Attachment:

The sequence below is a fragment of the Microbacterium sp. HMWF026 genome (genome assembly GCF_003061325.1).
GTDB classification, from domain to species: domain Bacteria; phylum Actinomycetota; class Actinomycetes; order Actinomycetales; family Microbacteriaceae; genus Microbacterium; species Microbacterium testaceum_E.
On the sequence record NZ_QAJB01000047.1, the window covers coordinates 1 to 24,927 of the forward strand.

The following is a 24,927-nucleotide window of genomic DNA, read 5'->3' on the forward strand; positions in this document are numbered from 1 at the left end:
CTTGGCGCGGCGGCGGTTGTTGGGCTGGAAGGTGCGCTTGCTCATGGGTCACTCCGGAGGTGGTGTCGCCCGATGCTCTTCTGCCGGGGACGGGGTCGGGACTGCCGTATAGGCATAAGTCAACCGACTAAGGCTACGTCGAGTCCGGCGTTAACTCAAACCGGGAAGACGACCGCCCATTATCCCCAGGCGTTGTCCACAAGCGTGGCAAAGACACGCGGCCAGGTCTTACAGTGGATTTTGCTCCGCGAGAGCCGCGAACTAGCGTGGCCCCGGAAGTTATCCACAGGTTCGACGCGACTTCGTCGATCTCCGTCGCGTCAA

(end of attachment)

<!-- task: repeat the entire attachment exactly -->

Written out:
The sequence below is a fragment of the Microbacterium sp. HMWF026 genome (genome assembly GCF_003061325.1).
GTDB classification, from domain to species: domain Bacteria; phylum Actinomycetota; class Actinomycetes; order Actinomycetales; family Microbacteriaceae; genus Microbacterium; species Microbacterium testaceum_E.
On the sequence record NZ_QAJB01000047.1, the window covers coordinates 1 to 24,927 of the forward strand.

The following is a 24,927-nucleotide window of genomic DNA, read 5'->3' on the forward strand; positions in this document are numbered from 1 at the left end:
CTTGGCGCGGCGGCGGTTGTTGGGCTGGAAGGTGCGCTTGCTCATGGGTCACTCCGGAGGTGGTGTCGCCCGATGCTCTTCTGCCGGGGACGGGGTCGGGACTGCCGTATAGGCATAAGTCAACCGACTAAGGCTACGTCGAGTCCGGCGTTAACTCAAACCGGGAAGACGACCGCCCATTATCCCCAGGCGTTGTCCACAAGCGTGGCAAAGACACGCGGCCAGGTCTTACAGTGGATTTTGCTCCGCGAGAGCCGCGAACTAGCGTGGCCCCGGAAGTTATCCACAGGTTCGACGCGACTTCGTCGATCTCCGTCGCGTCAA